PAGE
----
By Brian Krebs
washingtonpost.com Staff Writer
Friday, March 21, 2008 6:12 PM
Human rights and pro-democracy groups sympathetic to anti-China demonstrators in Tibet are being targeted by sophisticated cyber attacks designed to disrupt their work and steal information on their members and activities.
Alison Reynolds, director of the Tibet Support Network, said organizations affiliated with her group are receiving on average 20 e-mail virus attacks daily. Increasingly, she said, the contents of the messages suggest that someone on one or more of the member groups' mailing lists has an e-mail account or computer that has already been compromised.
On March 18, as protests in Tibet intensified, a technology specialist working with Reynolds's group sent a message to members warning them to expect a sharp increase in e-mail and other cyber attacks against groups rallying the international community against China's crackdown. Less than 24 hours later, Reynolds said, someone sent the exact same message out to the list, urging recipients to review an attached Microsoft Word document for online safety instructions (file-named "cyberattack.doc"). The attachment included a Trojan horse program that opened a "backdoor" on any computer used to open the file, giving the senders remote access over the system.
"If successful, these attacks can impact the safety of the people we work with, but the other part of this is it seems they're trying to make it more difficult for us to function effectively, to disrupt our activities," Reynolds said.
Sharon Hom, executive director of the New York-based Human Rights in China, said the group's 25 staff members have reported a marked upswing in the number and sophistication of e-mail virus attacks. In 2006, the group intercepted just two targeted e-mail attacks, and by the end of last year that number had grown to 40. In the first three months of 2008, the group has received more than 100 such targeted attacks.
Experts say attributing such attacks to any one group or government is extremely difficult, as computer systems that appear to be the source of malicious activity online often are controlled by persons or groups using computers in completely different locations. But Reynolds said these types of sustained, targeted attacks suggest a level of organization, tenacity and degree of commitment not typically seen in attacks by individual hackers.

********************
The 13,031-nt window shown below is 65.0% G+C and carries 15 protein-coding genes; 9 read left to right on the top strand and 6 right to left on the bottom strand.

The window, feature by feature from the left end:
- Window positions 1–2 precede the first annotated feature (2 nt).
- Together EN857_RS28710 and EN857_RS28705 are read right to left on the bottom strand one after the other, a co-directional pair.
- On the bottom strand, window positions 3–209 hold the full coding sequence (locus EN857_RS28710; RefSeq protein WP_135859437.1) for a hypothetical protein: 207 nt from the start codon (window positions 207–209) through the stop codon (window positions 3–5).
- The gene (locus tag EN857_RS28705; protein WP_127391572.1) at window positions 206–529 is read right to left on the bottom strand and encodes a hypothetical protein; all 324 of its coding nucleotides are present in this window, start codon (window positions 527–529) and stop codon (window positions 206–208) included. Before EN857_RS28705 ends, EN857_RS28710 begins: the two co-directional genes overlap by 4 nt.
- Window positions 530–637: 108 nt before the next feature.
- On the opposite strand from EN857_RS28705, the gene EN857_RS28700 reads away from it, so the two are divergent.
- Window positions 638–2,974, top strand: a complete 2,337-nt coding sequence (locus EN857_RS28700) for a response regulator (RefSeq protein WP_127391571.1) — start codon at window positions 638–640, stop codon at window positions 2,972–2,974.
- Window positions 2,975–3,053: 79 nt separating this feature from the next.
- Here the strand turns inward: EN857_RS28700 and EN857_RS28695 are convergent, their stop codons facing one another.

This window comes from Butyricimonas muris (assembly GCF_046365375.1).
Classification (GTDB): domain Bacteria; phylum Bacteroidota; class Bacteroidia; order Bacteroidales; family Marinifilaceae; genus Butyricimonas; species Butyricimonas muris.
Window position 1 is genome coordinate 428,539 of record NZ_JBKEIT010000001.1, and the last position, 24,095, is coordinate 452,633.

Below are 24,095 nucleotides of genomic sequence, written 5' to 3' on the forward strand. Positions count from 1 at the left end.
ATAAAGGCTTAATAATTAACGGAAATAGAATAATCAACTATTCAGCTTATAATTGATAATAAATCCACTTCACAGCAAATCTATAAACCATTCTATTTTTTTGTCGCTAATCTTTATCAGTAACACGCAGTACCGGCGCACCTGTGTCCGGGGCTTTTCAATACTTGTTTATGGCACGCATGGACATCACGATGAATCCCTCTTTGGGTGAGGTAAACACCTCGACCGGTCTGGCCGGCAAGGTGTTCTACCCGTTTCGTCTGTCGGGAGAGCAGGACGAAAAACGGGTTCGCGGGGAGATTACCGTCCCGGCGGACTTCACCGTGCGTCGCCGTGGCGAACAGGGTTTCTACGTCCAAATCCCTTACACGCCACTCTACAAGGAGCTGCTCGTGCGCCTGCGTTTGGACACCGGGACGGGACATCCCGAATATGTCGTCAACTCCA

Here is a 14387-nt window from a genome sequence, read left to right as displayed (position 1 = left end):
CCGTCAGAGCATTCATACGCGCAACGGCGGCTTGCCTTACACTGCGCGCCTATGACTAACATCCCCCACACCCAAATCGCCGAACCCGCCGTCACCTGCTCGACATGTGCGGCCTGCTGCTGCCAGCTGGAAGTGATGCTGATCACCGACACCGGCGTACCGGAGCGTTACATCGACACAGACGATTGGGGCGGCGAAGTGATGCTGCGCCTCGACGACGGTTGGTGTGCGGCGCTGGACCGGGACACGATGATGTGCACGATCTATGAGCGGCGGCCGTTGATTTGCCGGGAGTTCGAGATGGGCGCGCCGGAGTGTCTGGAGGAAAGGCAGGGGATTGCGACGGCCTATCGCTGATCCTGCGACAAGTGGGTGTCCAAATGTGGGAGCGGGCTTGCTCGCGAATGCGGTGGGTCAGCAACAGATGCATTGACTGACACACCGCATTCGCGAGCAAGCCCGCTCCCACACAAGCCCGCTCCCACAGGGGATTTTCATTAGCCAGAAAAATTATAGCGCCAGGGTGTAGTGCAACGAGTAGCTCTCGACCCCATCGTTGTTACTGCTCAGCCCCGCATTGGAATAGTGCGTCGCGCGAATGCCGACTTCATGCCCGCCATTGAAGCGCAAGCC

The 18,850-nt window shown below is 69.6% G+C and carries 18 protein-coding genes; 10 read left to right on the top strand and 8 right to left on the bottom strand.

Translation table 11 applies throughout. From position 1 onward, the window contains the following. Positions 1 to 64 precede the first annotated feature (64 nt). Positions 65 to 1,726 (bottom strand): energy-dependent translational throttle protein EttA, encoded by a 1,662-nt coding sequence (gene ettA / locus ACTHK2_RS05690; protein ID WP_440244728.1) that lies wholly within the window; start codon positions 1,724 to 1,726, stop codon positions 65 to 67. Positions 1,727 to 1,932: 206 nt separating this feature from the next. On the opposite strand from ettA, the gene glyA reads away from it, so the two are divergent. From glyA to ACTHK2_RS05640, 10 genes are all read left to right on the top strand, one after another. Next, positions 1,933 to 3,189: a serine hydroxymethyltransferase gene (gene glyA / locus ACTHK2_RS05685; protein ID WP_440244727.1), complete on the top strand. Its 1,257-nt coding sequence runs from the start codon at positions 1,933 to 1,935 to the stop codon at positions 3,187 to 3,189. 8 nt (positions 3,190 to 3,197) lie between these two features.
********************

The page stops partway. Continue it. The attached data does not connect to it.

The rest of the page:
"They're really trying to disrupt the Tibetan movement, and whoever is perpetrating this is doing it on full-time basis," she said.
A handful of recent targeted attacks shared the same Internet resources and tactics in common with those used in a spate of digital assaults against number of major U.S. defense contractors, said Maarten Van Horenbeeck, an incident handler with the SANS Internet Storm Center, Bethesda, Md.-based organization that tracks online security trends.
According to a January article in Air Force Online, a series of e-mail attacks originating in China targeted 28 defense contractor locations in the United States late last year. The story named specific Beijing-based Internet addresses that the FBI later determined were the origin of the attacks.
Van Horenbeeck, who provides security and technical advice to several Tibetan groups, said he has uncovered evidence that those same numeric Internet addresses were used in targeted attacks against Students For a Free Tibet, another New York-based human rights group.
The attacks on pro-Tibet organizations are not the first to be tied to computers in China. The Washington Post reported March 21 that the FBI is investigating whether hackers in China targeted a group working for human rights in Darfur, the war-torn province of Sudan. China has economic and strategic interests in the African nation's oil fields.
Van Horenbeeck said the danger with the e-mail viruses involved in the attacks is that they are so hand-crafted and new that they usually go undetected by dozens of commercial anti-virus scanners on the market today.
"Last week, I had two of these samples that were detected by two out of 32 different anti-virus scanners, and another that was completely undetected," he said.
The specificity of information sought in the targeted attacks also suggests the attackers are searching for intelligence that might be useful or valuable to a group that wants to keep tabs on human rights groups, said Nathan Dorjee, a graduate student who provides technology support to Students for a Free Tibet.
Dorjee said one recent e-mail attack targeted at the group's members included a virus designed to search victim's computers for encryption keys used to mask online communications. The attackers in this case were searching for PGP keys, a specific technology that group members routinely use to prevent outsiders or eavesdroppers from reading any intercepted messages.
Dorjee said the attacks have been unsettling but ineffective, as the Students for a Free Tibet network mostly operates on more secure platforms, such as Apple computers and machines powered by open source operating systems.
"The fact that we're being attacked with the same resources thrown at multi-billion defense contractors is flattering," said Lhadon Tethong, executive director of Students for a Free Tibet. "It shows that we really are an effective thorn in the side of a repressive regime."